Sweden has a global reputation of producing exquisite and functional furniture, and the Swedish industrial design is internationally well-known. The supply of materials is necessary in every company and purchasing is responsible for coordinating and organising the supply. The materials purchased from vendors become one of the most strategic parts of the final product quality in order to reduce complaints and additional costs generated by low quality of materials.
Supplier selection plays a vital role in any company as it represents a significant production of the unity prices as well as enhances organisational price competitiveness. It is essential for companies in the furniture industry and from other industries to take into consideration the internal and external organisational factors that reflect on the supplier selection process to
remain competitive and to gain competitiveness before choosing potential vendors.
The purpose of this study is to analyse how the internal and external organisational factors are reflected in the supplier selection criteria in the Swedish Furniture Industry. The combination of the two theories in the frame of reference, namely supplier selection process as well as internal and external organisational factors were utilised in order to accomplish this purpose.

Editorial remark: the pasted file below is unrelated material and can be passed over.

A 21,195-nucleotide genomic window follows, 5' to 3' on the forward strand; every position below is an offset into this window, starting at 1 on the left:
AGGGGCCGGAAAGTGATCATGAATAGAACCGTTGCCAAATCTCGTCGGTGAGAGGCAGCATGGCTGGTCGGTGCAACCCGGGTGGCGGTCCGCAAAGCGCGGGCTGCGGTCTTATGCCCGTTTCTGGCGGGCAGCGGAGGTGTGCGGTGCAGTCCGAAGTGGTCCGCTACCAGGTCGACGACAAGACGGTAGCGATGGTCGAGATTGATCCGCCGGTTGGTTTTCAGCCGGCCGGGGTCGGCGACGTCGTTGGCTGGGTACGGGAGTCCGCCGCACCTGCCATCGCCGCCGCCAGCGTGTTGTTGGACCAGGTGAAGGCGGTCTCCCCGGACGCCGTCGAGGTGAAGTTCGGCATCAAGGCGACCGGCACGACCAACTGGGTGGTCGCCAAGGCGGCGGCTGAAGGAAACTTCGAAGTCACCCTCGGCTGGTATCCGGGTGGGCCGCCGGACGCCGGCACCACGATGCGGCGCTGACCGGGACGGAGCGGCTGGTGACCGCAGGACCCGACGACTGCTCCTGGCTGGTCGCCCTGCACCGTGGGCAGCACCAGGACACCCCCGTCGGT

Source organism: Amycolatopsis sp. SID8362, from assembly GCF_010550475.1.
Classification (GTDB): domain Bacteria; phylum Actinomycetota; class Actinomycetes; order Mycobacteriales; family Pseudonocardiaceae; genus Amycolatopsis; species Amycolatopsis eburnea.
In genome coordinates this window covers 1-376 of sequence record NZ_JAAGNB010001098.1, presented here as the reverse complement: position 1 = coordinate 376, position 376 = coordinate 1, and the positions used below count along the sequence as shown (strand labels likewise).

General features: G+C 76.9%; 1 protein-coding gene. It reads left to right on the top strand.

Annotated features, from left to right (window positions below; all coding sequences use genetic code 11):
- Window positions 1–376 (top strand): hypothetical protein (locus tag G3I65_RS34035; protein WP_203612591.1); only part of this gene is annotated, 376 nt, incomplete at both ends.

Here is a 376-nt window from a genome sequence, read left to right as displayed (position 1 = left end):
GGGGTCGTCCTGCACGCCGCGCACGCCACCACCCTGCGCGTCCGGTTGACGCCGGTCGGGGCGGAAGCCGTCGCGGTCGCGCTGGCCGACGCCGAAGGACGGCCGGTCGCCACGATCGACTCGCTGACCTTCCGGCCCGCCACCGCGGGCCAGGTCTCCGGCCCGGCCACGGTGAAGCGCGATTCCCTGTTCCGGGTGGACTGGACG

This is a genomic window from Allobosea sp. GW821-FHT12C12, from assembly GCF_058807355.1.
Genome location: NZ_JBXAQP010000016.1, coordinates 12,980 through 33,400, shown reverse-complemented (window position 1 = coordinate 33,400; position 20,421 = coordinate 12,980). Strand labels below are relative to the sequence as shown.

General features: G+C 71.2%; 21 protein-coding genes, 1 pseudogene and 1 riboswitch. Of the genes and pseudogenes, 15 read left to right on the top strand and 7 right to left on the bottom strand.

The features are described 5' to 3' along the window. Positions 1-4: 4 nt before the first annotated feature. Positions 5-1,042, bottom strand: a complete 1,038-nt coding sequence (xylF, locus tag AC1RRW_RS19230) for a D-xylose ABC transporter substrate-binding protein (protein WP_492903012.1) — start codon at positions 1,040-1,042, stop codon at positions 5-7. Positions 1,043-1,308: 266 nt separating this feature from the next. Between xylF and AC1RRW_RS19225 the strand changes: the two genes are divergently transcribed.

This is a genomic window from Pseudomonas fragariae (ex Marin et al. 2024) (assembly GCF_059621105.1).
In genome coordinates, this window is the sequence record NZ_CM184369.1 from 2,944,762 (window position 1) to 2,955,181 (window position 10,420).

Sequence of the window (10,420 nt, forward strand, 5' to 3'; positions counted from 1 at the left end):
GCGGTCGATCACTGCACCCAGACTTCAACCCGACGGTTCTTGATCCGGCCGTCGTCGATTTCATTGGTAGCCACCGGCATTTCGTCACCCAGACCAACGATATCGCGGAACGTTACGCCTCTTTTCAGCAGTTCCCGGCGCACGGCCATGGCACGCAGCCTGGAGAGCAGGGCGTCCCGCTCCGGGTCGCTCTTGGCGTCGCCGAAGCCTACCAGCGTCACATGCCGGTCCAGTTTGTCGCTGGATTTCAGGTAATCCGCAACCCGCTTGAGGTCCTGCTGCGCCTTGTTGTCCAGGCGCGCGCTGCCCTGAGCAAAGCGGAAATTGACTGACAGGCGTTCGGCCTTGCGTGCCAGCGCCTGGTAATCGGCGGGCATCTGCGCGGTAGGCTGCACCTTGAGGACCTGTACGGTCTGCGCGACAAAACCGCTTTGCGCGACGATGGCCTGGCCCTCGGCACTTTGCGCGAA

This paper is based on the use of a multiple-case study, including six organisations or cases. The type of interview relevant for this research is the “unstructured interviews” as they are informal and are used to explore in depth a general area in which the researchers are interested, also referred as “in-depth interviews”.
One of the main outcomes found after analysing the theoretical framework and the gathered data is that quality and delivery time are heading these companies’ ranking lists affecting directly their supplier selection. Another outcome verified by the researchers of this paper is the fact that the case study companies present a decentralised approach where the purchasing departments have a total independence with regard to day-to-day supplier selection decisions.
A third outcome found is that the case companies are collaborating with both national and international suppliers where all the relevant international vendors are located in Europe as companies are prioritising geographical location of their suppliers. The final outcome highlighted is the fact that economic factors do not have a relevant influence on supplier selection decisions, as it was found out in the conduction of this research.
Source: Jönköping University
Author: Adilson, Leite Cancino | Chatzidakis, Nikolaos